The routine reassessment of the basic clinical parameters (blood pressure, electrolytes, creatinine, and hemoglobin) on the 3rd day after hip fracture surgery was performed, and the corresponding data were recorded in the database. Within the first postoperative week, a clinical medication review based on a structured approach previously proposed  was performed by a pharmacist and consultant physician in internal medicine (AF). Dosages and indications were checked, unsuitable drugs were withdrawn, and dosages were adjusted, if appropriate. Local (valid for Skåne region, southern Sweden), national, and international guidelines constituted grounds for decision-making, which was reached by consensus between the pharmacist and physician. In selected cases, the pharmacist and physician discussed the relevance of indications with the orthopedic surgeon or the appropriate specialist. The patient’s general practitioner received written information about alterations, as did the patient or family. Patients were followed up over a period of 6 months after discharge from the hospital using a unique personal 10-digit identity number that can be linked to the Swedish National Hospital Discharge Register and the Swedish National Cause of Death Register.
The number and causes of readmissions and death statistics were retrieved from the available hospital records in the study catchment area and appropriate national registers. The emergency department visits that did not result in hospital readmission were not included. The reasons for the readmission were classified according to the main diagnosis in the ICD-10 coding system. Specific categories for readmission were defined as fall injury, cardiac, neurological, psychiatric, surgical, and infection.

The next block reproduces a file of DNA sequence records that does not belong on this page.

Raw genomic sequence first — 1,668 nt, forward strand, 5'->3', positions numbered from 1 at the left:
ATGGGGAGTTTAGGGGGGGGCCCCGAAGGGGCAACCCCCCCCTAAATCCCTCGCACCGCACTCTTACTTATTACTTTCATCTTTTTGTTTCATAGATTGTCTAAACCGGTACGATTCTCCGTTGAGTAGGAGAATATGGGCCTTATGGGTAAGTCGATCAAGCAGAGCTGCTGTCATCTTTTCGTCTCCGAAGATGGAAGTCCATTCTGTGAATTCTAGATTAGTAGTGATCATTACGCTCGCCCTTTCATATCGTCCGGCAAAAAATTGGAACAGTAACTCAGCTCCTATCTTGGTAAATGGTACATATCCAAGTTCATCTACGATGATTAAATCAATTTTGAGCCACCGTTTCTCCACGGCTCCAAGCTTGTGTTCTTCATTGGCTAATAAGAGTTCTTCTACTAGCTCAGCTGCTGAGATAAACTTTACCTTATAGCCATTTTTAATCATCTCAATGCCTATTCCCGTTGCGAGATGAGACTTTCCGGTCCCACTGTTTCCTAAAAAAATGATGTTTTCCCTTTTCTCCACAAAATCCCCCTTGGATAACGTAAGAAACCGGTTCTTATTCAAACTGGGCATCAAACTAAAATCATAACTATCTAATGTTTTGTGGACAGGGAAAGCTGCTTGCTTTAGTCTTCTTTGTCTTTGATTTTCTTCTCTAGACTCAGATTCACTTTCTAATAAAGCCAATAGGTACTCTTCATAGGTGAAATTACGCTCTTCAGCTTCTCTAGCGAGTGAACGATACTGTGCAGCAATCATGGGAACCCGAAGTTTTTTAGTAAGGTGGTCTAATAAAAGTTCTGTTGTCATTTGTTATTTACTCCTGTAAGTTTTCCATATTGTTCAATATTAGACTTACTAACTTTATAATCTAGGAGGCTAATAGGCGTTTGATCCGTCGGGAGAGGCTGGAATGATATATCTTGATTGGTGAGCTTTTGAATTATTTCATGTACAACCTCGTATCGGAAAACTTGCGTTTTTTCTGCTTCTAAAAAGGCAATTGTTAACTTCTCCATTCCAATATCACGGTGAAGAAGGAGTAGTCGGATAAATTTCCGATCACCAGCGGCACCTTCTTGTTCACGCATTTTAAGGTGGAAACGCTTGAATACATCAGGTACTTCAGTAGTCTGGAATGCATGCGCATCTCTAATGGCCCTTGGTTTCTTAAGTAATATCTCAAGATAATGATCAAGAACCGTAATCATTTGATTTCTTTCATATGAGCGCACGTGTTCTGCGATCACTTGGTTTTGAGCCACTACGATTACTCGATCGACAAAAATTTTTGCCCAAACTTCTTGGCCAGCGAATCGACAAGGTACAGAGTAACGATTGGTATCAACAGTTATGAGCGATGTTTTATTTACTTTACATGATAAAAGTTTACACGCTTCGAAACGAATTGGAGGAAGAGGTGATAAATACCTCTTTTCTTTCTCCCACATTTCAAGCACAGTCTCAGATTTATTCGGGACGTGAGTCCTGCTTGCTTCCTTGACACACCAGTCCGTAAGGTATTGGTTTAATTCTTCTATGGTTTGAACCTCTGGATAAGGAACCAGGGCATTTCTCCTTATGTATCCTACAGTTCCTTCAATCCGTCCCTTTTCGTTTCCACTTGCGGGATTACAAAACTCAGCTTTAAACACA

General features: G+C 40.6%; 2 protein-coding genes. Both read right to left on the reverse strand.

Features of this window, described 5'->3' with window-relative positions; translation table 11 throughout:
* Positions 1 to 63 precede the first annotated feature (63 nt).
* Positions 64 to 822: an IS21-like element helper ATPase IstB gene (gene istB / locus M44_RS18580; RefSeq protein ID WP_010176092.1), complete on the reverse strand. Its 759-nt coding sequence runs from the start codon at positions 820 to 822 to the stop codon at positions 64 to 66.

Patient characteristics were reported as mean and standard deviation or proportions as appropriate. Proportions of specific drug use upon admission and their changes after medication review were calculated. The total number and reasons for readmissions as well as mortality within the first six months after discharge from hospital were determined. The relations of total number and type of discharge medications with readmission risk or death, as the categorical dependent variables, respectively, were assessed using a multivariable-adjusted (for age and gender) logistic regression model. In a subsidiary analysis, only readmissions due to fall injury, infection, or cardiovascular disease were assessed as a categorical dependent variable. All analyses were performed using IBM SPSS Statistics version 22 (SPSS Inc., Chicago, IL, USA). All tests were two-sided whereby p < 0.05 was considered statistically significant.
Table 1 shows intervention group characteristics including supine blood pressure, plasma concentrations of sodium, potassium, creatinine, and hemoglobin recorded upon admission, and the routine reassessment of the same clinical parameters on the 3rd day after hip fracture surgery. Women were overrepresented (n = 196, 72.1%), and the mean age was 82.0 ± 9.0 years, range from 53 to 100 years.
Medications upon admission and discharge
As can be seen in Table 1, upon admission to hospital patients in the intervention group had on average 6.2 +/− 3.9 prescribed drugs (range from 0 to 20), and the corresponding number was 7.8 +/− 3.6 (range from 0 to 20) upon discharge. Table 2 shows current medications, according to ATC classification, upon arrival at hospital and on discharge in the intervention group. The most common medications upon admission were platelet aggregation inhibitors, antihypertensive agents, and among these, diuretics, beta-blocking agents, and agents acting on the renin-angiotensin system, then, anxiolytics, and antidepressants. The most common medication to be removed or modified during reviews was antihypertensive treatment, discontinued totally in 31 patients. Among the antihypertensive agents, diuretics were discontinued in 39 patients, whereas calcium channel blockers were ceased in 24 patients. Further, there were only slight reductions in the use of beta-blocking agents, hypnotics, sedatives, and antidepressants. There were no changes made in treatment with dopaminergic agents, drugs for obstructive airway diseases, and eye drops. In contrast, low-molecular weight heparin (LMWH, n = 89), tramadol (n = 147), and paracetamol (n = 157) were frequently initiated during hospital stay and prescribed at discharge, whereas antiosteoporotic drugs were initiated in 15 patients during hospital stay.
In summary, upon discharge, the most common medication groups were analgesics, antihypertensive agents, LMWH, antiosteoporotic agents, platelet aggregation inhibitors, and antidepressants.